Applied force

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Okay, I just want to confirm...When we take an object to some height, let's say a bag taken upstairs, Do we have to apply the upward force equal to the weight of object or more than the weight of the object...???
I know that its more than weight..But just want to confirm...
 

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  • #2
A.T.
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.When we take an object to some height, let's say a bag taken upstairs, Do we have to apply the upward force equal to the weight of object or more than the weight of the object...???
What does Newtons 2nd Law say?
 
  • #3
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What does Newtons 2nd Law say?
An applied net force causes a body to accelerate...There should only be a net force of the object if the upward force is greater than weight...Right???!!!
 
  • #4
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Okay, I just want to confirm...When we take an object to some height, let's say a bag taken upstairs, Do we have to apply the upward force equal to the weight of object or more than the weight of the object...???
I know that its more than weight..But just want to confirm...
Do you talk about the forces when de bag falls? or the forces when you take the object upstairs?
because in the first situation your netto will be downward because it is accelerating(until air restsistance is equal to the mass*g)
in the second situation, it depends is you accelerate or not, if not your force must be equal to the mass of the bag times 9,81.
 
  • #5
jbriggs444
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An applied net force causes a body to accelerate...There should only be a net force of the object if the upward force is greater than weight...Right???!!!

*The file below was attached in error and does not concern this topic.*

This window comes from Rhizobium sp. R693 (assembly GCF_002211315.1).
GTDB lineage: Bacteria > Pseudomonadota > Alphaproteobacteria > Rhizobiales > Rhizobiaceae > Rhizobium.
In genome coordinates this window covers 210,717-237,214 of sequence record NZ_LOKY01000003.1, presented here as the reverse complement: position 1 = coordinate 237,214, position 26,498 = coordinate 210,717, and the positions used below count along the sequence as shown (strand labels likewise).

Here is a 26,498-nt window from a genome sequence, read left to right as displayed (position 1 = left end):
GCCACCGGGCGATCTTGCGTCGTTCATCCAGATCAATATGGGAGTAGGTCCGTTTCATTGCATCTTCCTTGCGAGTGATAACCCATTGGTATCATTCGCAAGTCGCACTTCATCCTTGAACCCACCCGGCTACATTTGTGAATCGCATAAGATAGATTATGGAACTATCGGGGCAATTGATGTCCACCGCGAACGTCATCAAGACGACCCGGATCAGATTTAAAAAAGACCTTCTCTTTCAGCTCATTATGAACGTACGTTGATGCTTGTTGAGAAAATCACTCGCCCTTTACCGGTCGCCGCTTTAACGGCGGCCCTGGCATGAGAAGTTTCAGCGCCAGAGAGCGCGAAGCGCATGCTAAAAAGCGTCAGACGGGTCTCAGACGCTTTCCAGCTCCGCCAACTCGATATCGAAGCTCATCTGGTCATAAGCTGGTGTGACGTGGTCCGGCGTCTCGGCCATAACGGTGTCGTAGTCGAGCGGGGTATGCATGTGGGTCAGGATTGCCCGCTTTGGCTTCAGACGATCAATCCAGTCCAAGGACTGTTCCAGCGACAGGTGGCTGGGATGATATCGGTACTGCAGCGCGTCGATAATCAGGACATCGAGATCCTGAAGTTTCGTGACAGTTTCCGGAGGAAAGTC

Yes, that is right. So we can safely conclude that if the body starts at rest on the basement floor and transitions to a state where it is moving up the stairs, an average upward force exceeding gravity is required during that transition.

That's only one of three pieces of the problem taken care of. What about the period while the object moves up the stairs at constant speed? And what about the transition at the top of the stairs when the object is placed back on the floor?
 
  • #6
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Okay, the problem was like this
We had to calculate work done while taking a bag upstairs...The amount of force was taken to be equal to weight...From what I understand the force needed to move the bag upstairs SHOULD be greater than its weight...right???
 
  • #7
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What about the period while the object moves up the stairs at constant speed?
Okay,I think i was approaching the problem the wrong way..Can you please elaborate as to what is the relation between the application of force and constant speed???
 
  • #8
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it depends is you accelerate or not, if not your force must be equal to the mass of the bag times 9,81.
Can you please elaborate???
 
  • #9
A.T.
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Okay, the problem was like this: We had to calculate work done while taking a bag upstairs...
For that you either have to integrate or take the average force.